Trash Ball is a popular game in our high school. I think most of our departments use it. Divide your class into two groups. Then you start asking your review questions. Within each group the students are numbered so you might have students 1-12 in each group. So your first question goes to student 1 in group A. If the student gets the answer correct, the team gets one point. Then the student gets to throw a huge paper ball (made of paper wadded up into a spherical shape) into a trash can. If the student chooses to throw from across the room and makes it, the team gets 3 points; if the student chooses to throw from 6 feet and makes it the team gets 1 point. So a correct answer has the potential of earning 2-4 points total. Then the next team gets their chance, with student 1B. After that you return to team A, student 2, and so on. Kids love this game because it combines learning academic concepts with athletic prowess!!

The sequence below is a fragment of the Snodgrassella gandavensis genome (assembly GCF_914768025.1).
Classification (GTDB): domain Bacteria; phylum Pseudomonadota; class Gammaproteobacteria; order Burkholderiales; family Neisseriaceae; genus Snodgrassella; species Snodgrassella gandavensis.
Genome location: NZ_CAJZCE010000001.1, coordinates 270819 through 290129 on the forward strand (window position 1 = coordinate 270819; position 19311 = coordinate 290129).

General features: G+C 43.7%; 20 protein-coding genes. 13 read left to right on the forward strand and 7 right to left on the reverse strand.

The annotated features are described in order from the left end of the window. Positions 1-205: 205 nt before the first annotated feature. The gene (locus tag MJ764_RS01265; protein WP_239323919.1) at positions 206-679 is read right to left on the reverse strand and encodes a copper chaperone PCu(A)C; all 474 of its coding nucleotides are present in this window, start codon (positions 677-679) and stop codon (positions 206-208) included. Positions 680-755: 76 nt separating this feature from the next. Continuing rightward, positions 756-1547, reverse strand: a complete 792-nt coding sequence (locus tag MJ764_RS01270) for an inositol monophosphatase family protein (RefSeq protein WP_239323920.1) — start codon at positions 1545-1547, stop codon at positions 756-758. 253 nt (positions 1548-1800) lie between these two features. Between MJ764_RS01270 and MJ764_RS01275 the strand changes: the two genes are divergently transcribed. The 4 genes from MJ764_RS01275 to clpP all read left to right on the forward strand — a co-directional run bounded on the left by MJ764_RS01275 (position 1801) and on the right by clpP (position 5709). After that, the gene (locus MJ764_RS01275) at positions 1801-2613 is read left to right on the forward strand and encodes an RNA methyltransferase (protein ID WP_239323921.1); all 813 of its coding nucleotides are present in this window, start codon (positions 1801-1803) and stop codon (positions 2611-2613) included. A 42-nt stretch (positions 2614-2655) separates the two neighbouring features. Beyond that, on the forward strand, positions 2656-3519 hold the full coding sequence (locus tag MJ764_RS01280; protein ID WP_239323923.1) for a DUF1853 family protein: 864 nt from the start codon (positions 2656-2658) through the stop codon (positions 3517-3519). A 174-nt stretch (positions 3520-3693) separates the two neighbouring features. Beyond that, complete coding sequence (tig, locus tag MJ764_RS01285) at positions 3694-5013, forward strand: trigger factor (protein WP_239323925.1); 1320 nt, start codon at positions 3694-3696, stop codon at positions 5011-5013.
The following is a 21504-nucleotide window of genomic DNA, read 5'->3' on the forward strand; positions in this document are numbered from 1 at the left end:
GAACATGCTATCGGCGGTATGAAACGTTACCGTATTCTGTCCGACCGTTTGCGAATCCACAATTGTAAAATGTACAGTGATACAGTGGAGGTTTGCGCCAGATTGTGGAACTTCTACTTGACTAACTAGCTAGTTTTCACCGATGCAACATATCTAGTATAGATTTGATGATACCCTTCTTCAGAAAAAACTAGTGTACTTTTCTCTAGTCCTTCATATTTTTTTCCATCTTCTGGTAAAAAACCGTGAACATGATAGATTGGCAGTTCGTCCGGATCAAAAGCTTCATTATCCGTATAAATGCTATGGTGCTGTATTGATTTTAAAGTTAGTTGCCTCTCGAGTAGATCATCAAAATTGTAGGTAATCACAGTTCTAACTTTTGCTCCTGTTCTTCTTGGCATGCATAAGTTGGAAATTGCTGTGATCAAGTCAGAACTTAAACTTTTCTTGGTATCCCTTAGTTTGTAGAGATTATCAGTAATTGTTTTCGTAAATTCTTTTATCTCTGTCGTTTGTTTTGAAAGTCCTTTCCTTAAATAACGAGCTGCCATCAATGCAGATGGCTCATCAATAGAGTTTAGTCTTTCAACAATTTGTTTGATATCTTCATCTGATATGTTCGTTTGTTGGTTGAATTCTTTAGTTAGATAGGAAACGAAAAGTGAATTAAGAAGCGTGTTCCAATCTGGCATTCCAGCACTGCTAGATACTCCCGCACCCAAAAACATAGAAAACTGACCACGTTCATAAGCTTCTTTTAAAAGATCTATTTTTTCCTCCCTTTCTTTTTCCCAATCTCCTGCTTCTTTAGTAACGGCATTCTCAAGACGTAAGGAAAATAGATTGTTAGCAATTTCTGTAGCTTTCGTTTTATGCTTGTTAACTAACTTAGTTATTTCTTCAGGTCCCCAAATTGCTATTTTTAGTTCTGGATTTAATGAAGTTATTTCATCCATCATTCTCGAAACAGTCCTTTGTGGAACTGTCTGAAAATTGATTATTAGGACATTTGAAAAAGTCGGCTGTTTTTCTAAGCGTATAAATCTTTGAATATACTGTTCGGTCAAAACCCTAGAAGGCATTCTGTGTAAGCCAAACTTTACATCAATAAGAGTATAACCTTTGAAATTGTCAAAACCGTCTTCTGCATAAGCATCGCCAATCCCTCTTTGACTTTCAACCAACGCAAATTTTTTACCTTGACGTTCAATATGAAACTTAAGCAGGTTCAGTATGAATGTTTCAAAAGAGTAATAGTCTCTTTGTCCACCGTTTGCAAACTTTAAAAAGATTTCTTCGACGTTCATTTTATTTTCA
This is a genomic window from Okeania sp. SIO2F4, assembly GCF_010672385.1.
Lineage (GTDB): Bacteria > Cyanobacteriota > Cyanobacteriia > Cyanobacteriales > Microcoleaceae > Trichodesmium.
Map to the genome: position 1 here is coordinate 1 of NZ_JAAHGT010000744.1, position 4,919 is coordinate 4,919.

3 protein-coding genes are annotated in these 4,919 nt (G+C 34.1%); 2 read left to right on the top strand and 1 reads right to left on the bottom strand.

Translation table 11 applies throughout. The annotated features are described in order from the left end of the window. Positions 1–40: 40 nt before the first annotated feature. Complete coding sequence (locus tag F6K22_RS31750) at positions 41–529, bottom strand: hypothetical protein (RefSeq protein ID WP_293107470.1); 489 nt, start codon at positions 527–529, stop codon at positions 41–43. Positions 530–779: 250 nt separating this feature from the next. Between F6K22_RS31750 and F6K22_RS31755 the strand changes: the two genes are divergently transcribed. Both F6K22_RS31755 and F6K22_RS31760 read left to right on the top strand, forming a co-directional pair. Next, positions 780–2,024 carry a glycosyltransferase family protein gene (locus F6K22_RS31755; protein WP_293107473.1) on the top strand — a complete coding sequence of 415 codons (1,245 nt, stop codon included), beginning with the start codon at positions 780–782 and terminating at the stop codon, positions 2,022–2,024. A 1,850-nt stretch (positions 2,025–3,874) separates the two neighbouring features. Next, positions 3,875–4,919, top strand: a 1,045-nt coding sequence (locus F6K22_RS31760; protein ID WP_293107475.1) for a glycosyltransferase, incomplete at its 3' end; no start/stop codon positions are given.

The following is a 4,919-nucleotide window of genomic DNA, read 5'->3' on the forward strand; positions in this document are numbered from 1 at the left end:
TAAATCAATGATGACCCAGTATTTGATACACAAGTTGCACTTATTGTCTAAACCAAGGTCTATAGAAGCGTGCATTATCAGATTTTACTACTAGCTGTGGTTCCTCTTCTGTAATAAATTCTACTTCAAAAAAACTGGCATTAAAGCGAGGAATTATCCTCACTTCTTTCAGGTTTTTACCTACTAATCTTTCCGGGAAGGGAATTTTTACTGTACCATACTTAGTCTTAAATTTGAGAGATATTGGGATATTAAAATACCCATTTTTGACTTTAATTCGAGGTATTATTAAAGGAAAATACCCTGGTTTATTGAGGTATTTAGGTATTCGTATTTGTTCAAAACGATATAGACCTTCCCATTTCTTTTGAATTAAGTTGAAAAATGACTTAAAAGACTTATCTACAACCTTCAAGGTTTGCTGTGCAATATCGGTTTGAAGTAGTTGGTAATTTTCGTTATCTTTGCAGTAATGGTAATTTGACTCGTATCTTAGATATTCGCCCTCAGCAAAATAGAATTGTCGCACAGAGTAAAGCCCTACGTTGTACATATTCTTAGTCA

Bounce Back is a game that my student teacher, Russ Deets, and I created one day in desperation, when we decided that our students needed something new and exciting to do. Here is how it works: We divided the class into two groups. The students organized their groups so that each student had a number. Then we asked a question of the first student in group A. That student could answer for 5 points or he/she could bounce the question back to student 1 in group B. The student in Group B (student 1) would either answer for 5 points or bounce it back to student 1 in group A. If student 1 got it right they would get 10 points.

Then the challenge went to the 2nd student in each group – but group B got to start the next time. The kids love the game because they get to take chances, trying to earn more points by “bouncing” the questions back.